Congestion costs billions, but airlines show little concern

Discussion
A big, hairy beast

Countless variables affect air traffic operations. There are equipment, weather and volume, among others, to consider. Then there are the endless out-of-system variables that can influence how smoothly things run. A crash on a highway can delay the flight crew from getting to the airport on time.

“Whether the mobile steps are working in Memphis that night could become a variable,” noted David Greenberg, a former vice president for flight operations at Delta Air Lines and executive vice president of operations for Korean Air.

Greenberg helped improve operations management at Delta in the 1990s. His performance there led to Korean Air bringing him in in 2004 to help turn around its operations.

With any solution, “it’s not how many variables, but if there are more variables than you can handle,” he said.

The industry has signed on for NextGen, which is a huge, complex solution to a huge, complex problem. Whether they want to or not, most carriers likely feel like they must participate in NextGen, he said.

Two current senior managers at two major U.S. carriers both said they see ambivalence within their own companies about NextGen. Regardless, both carriers have publicly supported NextGen and spent money on investments so far.

Both managers spoke on condition that they not be named as they are not allowed to speak publicly.

Complexity complicates solutions

Air navigation systems are so complex that only now do we have the big data tools capable of really analyzing their complexity, according to a 2018 article in the Journal of Air Transport Management.

Given that complexity, airlines have ceded control of flight optimization to air traffic control, which is strictly concerned with safety, not system efficiency, argues Michael Baiada, a former United Air Lines pilot and advocate for optimizing air traffic management.

Baiada’s company, ATH Group, offers an ATM solution called Business-Base Flow Management (BBFM). Its proprietary product is called Atilla. It was deployed with Delta and US Air, and showed significant benefits in real-world tests conducted by the FAA with help from Embry-Riddle Aeronautical University. Yet despite showing that it saved the two airlines millions of dollars, Baiada has largely met skepticism from air carriers.

“I was a skeptic at first,” Tom Hendricks said. Hendricks was director of line operations for Delta from 2005 through 2010.

It was hard to grasp the systems-approach that BBFM is based on, he said.

After going back and forth with Baiada for months, “I just ran out of reasons to say this doesn’t make sense,” he said.

Delta integrated the approach in its operations for several years, and saw real improvements through decreased flight times and increased operational efficiency.

Nonetheless, “it was very difficult to sell that to management,” Hendricks said.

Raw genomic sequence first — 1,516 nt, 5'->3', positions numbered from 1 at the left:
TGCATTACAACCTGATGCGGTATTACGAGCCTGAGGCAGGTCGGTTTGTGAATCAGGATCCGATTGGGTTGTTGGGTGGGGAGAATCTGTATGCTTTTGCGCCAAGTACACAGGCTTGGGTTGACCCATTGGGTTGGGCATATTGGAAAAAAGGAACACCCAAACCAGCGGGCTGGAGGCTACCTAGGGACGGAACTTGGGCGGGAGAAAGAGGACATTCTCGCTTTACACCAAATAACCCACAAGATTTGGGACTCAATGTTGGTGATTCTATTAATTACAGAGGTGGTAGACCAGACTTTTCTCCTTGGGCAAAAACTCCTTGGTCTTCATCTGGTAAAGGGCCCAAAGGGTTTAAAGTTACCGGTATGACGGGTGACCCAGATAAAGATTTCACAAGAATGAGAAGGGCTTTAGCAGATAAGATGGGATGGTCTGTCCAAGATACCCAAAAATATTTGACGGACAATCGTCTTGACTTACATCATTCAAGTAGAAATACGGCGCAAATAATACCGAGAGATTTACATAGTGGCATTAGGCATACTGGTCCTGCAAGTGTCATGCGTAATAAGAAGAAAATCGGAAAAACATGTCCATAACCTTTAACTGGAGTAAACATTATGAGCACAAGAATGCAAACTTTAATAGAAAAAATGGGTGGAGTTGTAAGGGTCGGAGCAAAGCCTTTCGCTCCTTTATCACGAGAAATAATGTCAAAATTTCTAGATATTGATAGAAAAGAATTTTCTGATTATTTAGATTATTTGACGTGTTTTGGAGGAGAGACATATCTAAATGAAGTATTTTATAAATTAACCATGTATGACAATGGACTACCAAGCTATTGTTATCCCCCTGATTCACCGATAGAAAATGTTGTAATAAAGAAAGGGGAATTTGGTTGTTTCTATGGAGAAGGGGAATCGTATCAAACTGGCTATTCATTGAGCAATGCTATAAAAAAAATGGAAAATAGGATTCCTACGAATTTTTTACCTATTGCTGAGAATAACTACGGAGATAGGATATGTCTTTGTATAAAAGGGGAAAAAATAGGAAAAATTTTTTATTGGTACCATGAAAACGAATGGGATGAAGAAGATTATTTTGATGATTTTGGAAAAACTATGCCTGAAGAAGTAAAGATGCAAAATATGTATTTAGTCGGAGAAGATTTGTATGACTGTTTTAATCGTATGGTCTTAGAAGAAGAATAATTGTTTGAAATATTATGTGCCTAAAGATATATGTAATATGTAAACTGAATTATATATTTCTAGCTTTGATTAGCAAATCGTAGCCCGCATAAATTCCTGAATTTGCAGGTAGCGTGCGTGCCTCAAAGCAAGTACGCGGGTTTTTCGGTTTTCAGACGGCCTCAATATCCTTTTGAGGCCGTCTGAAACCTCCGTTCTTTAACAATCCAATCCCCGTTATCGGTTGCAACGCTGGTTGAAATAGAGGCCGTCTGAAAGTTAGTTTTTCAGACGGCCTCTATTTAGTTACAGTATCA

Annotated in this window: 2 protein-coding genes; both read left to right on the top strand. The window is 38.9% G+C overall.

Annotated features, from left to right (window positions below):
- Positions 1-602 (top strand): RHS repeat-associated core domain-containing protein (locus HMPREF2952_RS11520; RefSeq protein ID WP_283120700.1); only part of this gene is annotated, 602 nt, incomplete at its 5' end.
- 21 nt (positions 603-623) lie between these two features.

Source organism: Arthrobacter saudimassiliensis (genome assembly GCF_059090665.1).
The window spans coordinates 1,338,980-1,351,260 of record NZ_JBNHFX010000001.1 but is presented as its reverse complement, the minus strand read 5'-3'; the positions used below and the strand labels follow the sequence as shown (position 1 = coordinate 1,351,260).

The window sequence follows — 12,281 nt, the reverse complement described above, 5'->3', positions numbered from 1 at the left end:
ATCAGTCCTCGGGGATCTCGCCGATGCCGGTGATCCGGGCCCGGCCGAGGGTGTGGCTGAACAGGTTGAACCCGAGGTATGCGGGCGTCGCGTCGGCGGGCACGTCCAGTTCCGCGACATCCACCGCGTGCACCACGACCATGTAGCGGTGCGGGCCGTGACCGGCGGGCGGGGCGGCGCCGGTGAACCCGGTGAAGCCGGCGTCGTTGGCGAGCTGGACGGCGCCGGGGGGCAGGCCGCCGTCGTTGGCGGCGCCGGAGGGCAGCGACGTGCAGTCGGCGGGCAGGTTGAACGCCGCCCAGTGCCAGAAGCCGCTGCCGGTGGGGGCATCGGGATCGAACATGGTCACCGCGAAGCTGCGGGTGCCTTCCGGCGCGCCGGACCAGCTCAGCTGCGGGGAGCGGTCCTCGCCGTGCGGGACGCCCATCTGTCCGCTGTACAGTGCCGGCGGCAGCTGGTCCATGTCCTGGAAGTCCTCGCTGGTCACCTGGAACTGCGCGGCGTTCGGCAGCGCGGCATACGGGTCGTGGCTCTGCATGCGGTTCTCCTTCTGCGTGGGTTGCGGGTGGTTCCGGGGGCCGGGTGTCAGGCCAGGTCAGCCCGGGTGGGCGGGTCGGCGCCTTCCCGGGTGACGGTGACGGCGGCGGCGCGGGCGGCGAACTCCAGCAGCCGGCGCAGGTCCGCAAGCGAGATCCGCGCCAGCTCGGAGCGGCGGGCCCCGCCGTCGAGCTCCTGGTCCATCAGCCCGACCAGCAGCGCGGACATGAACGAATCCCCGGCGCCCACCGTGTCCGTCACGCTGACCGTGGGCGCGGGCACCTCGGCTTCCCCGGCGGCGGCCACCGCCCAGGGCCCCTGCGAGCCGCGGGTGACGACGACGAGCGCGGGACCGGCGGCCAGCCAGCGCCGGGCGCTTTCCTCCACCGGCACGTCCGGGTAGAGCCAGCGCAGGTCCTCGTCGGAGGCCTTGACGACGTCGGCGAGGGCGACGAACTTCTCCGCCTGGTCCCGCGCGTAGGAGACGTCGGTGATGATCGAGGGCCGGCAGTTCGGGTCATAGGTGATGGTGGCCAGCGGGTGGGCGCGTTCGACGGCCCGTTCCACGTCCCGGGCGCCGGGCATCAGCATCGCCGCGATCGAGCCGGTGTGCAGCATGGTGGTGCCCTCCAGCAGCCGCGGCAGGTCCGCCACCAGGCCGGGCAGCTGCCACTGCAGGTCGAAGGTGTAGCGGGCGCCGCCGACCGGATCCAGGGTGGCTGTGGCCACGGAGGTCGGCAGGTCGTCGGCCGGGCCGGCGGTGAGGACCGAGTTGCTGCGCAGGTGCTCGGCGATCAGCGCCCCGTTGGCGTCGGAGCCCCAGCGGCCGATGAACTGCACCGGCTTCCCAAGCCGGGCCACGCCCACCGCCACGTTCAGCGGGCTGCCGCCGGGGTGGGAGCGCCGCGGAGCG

Tough times

Delta’s reluctance to follow up on the benefits from BBFM were due in no small part to the time period. The airline industry was still recovering from the post-9/11 shock. The U.S. airline industry was undergoing major consolidation and restructuring as many carriers desperately fought for survival. Even in the best years, profit margins were slim, and it has only been in recent years that the industry turned a net profit.

Senior management was not interested in the late 2000s in making a substantial investment in a new system that didn’t promise immediate return, Hendricks said.

Delta was not unique in that regard. Further, many airline executives were skeptical about investments promising to improve fight operations. The industry already had made substantial early investments in NextGen that failed to deliver as promised. That bred skepticism, noted Greenberg and Hendricks.

Who benefits?

Given how competitive the airline industry is and has been, airlines are wary of changes that could favor competitors or weaken their own relative competitive advantage, noted Bijan Vasigh, an economist at Embry-Riddle Aeronautical University in Daytona Beach, Fla.

Congestion pricing at busy airports could encourage traffic to move away from the busiest hours, but US airlines don’t want it, Vasigh said.

The approach is more widely used in Europe, where airlines have less lobbying power, he said.

“Reducing cost is not the objective for an airline, increasing revenue is not the objective,” Vasigh said. “Increasing the difference between the two is the goal.”

Decreasing congestion benefits the industry, but it doesn’t necessarily benefit an individual airline. To some degree, a major airline that dominates a busy urban airport could see decreasing congestion as benefitting competition, he said.

“Some of these air traffic congestion problems, from my point-of-view, we are creating ourselves,” Vasigh said.

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